I recently attended the AAMC’s Central Group on Educational Affairs (CGEA) conference in Ohio. It was hosted by the University of Cincinnati and, unlike some of the other conferences we go to, we weren’t just standing by our booth creeping everyone out the whole time(!) We went to many conference sessions and met lots of great people.
The main theme of the conference was Professionalism and Professional Identity, and in this post I’m going to offer my take on how Professionalism and the other “softer” competencies are helping change medical education.
The keynote speaker, Dr. Maxine Papadakis kicked things off by discussing Professionalism and how it evolves over a professional’s career. Her presentation was my favorite kind: statistical analysis mixed with colourful anecdotes and conclusions. One point she made that really rang true for me is that professionalism is a practiced skill. It’s not something that you’re born with, or that a fresh-faced intern will have at the same level as a veteran physician.
But I don’t think that this view of professionalism is the common view, even in medical education. For many years, professionalism has been assessed and managed differently than academic performance. Perhaps the assumption that professionalism is an innate trait is partly to blame. Dr. Papadakis cautioned for the need to evaluate professionalism to the same level as academic performance, and for a need to move away from 6-8 week summative assessments. She presented some of the interesting initiatives the University of California, San Francisco is doing to address this issue. This topic was also addressed a bit by my colleague Jason in a previous post.
There’s a trend here that is relevant to all medical educators: academic performance is the easiest of all the competencies to measure, but it’s certainly not the most important. However, changing the tools and methods we use to assess performance from academic performance alone to a broader view of competence represents a fundamental shift in curriculum design and assessment. Beware!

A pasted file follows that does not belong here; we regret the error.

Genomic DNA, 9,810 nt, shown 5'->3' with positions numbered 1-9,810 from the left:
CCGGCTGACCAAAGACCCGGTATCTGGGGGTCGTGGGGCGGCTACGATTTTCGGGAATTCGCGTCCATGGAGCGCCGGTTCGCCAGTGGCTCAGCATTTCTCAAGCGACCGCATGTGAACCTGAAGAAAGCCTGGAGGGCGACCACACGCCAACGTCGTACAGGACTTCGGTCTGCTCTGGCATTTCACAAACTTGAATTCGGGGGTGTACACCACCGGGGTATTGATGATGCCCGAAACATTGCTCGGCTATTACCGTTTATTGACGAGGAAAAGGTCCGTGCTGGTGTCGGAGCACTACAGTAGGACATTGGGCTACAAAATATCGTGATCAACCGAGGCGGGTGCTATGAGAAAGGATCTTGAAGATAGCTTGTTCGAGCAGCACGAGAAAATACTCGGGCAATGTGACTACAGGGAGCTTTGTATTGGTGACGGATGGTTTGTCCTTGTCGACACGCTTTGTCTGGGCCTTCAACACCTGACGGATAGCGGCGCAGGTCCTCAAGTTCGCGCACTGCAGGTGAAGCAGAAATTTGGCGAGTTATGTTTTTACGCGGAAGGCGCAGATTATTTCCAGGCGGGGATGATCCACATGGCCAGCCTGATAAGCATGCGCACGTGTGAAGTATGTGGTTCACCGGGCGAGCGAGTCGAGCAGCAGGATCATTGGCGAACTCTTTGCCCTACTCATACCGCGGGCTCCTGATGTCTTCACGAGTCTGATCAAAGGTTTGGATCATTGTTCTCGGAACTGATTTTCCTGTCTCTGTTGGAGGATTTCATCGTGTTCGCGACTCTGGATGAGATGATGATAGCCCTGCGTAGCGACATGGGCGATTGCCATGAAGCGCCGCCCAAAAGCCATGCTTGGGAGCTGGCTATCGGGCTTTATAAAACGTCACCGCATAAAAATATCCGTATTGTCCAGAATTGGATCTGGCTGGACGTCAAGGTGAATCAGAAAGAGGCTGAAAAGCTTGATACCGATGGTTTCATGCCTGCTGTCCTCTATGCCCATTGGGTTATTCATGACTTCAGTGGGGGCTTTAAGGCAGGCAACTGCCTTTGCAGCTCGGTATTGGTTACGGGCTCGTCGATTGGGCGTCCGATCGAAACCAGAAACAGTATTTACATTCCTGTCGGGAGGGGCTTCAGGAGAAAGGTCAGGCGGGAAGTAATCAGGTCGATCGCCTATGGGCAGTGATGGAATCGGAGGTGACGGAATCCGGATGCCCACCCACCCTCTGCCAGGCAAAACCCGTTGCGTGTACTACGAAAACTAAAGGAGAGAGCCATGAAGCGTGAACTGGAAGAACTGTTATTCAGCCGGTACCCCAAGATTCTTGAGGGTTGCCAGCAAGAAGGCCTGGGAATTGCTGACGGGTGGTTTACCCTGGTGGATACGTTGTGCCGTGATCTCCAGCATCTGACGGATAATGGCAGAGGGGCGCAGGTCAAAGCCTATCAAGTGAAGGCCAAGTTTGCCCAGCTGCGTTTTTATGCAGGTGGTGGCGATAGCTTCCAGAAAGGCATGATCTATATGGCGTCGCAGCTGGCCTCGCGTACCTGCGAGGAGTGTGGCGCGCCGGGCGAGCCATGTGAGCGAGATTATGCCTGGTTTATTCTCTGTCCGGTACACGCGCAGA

What I saw at the conference beyond the specific professionalism sessions all reinforced this point. Many schools are preparing longitudinal curricula, which are designed specifically to allow for trainees to see patients in more long-term settings, allowing for development of professional identity, empathy, and “softer” skills. There was also a focus on ACGME milestones for pre-GME, which underscores another change to traditional definitions and measures of competence.
Over the next few years, addressing these issues will be a key focus for one45. We want to help medical schools design, implement, and evaluate the softer competencies just as well as they can currently evaluate the hard ones. So what’s your take on how “softer” competencies are currently assessed in medical education? Drop me a line and let me know; I’d be happy to talk!
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